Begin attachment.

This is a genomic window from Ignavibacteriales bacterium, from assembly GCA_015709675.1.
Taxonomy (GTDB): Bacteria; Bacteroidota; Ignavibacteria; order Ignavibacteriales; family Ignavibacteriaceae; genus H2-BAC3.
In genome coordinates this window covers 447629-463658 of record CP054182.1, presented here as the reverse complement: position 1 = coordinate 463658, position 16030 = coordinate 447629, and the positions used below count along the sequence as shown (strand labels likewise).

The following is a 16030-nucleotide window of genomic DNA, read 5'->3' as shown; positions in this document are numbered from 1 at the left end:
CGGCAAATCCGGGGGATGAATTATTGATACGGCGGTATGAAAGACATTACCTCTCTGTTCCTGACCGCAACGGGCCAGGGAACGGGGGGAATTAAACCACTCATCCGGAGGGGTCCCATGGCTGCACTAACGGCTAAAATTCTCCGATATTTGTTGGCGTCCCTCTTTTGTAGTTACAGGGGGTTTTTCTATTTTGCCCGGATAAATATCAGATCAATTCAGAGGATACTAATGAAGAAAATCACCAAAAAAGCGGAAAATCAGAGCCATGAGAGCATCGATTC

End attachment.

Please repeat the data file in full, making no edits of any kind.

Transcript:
This is a genomic window from Ignavibacteriales bacterium, from assembly GCA_015709675.1.
Taxonomy (GTDB): Bacteria; Bacteroidota; Ignavibacteria; order Ignavibacteriales; family Ignavibacteriaceae; genus H2-BAC3.
In genome coordinates this window covers 447629-463658 of record CP054182.1, presented here as the reverse complement: position 1 = coordinate 463658, position 16030 = coordinate 447629, and the positions used below count along the sequence as shown (strand labels likewise).

The following is a 16030-nucleotide window of genomic DNA, read 5'->3' as shown; positions in this document are numbered from 1 at the left end:
CGGCAAATCCGGGGGATGAATTATTGATACGGCGGTATGAAAGACATTACCTCTCTGTTCCTGACCGCAACGGGCCAGGGAACGGGGGGAATTAAACCACTCATCCGGAGGGGTCCCATGGCTGCACTAACGGCTAAAATTCTCCGATATTTGTTGGCGTCCCTCTTTTGTAGTTACAGGGGGTTTTTCTATTTTGCCCGGATAAATATCAGATCAATTCAGAGGATACTAATGAAGAAAATCACCAAAAAAGCGGAAAATCAGAGCCATGAGAGCATCGATTC